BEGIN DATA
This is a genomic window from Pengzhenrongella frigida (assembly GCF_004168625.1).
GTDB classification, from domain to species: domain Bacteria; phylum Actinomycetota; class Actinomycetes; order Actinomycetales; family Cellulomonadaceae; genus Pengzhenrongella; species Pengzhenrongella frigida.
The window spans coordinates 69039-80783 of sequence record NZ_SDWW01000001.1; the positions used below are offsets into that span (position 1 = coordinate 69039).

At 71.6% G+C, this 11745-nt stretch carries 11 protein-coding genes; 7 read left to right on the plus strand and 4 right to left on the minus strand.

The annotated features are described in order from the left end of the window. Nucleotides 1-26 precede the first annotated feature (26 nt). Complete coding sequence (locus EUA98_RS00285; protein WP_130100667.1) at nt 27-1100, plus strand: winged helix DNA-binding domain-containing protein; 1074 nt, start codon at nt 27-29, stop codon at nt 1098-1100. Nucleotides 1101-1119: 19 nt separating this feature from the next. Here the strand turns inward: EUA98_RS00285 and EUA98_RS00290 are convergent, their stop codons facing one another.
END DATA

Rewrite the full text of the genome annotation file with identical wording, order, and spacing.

This is a genomic window from Pengzhenrongella frigida (assembly GCF_004168625.1).
GTDB classification, from domain to species: domain Bacteria; phylum Actinomycetota; class Actinomycetes; order Actinomycetales; family Cellulomonadaceae; genus Pengzhenrongella; species Pengzhenrongella frigida.
The window spans coordinates 69039-80783 of sequence record NZ_SDWW01000001.1; the positions used below are offsets into that span (position 1 = coordinate 69039).

At 71.6% G+C, this 11745-nt stretch carries 11 protein-coding genes; 7 read left to right on the plus strand and 4 right to left on the minus strand.

The annotated features are described in order from the left end of the window. Nucleotides 1-26 precede the first annotated feature (26 nt). Complete coding sequence (locus EUA98_RS00285; protein WP_130100667.1) at nt 27-1100, plus strand: winged helix DNA-binding domain-containing protein; 1074 nt, start codon at nt 27-29, stop codon at nt 1098-1100. Nucleotides 1101-1119: 19 nt separating this feature from the next. Here the strand turns inward: EUA98_RS00285 and EUA98_RS00290 are convergent, their stop codons facing one another.